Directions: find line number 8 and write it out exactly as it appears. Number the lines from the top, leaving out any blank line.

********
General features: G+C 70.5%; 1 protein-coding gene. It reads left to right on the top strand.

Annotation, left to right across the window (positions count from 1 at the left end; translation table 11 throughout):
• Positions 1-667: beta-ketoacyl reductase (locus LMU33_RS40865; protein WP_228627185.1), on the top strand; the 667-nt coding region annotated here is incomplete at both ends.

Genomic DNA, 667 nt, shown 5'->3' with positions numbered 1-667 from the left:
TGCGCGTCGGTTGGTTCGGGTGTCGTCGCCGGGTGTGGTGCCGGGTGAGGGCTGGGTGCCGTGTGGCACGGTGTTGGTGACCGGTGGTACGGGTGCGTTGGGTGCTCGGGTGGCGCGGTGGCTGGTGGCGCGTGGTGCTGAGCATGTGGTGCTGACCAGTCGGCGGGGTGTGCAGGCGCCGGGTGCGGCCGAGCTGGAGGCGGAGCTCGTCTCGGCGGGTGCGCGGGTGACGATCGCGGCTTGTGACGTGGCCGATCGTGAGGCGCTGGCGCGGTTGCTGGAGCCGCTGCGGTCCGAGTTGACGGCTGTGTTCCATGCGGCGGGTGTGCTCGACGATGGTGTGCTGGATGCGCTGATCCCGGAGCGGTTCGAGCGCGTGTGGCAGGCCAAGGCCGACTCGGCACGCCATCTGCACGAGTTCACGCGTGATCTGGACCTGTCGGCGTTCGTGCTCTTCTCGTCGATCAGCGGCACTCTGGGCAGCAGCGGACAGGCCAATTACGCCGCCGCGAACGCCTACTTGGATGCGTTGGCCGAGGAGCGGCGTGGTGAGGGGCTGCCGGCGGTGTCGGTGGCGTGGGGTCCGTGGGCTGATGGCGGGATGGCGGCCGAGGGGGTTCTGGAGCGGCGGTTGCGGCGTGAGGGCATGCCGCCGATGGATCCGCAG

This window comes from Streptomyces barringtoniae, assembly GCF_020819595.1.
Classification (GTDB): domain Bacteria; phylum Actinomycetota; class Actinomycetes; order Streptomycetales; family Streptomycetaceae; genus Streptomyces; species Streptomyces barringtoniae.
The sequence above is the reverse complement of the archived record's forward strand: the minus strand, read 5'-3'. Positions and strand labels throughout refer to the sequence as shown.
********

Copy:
The sequence above is the reverse complement of the archived record's forward strand: the minus strand, read 5'-3'. Positions and strand labels throughout refer to the sequence as shown.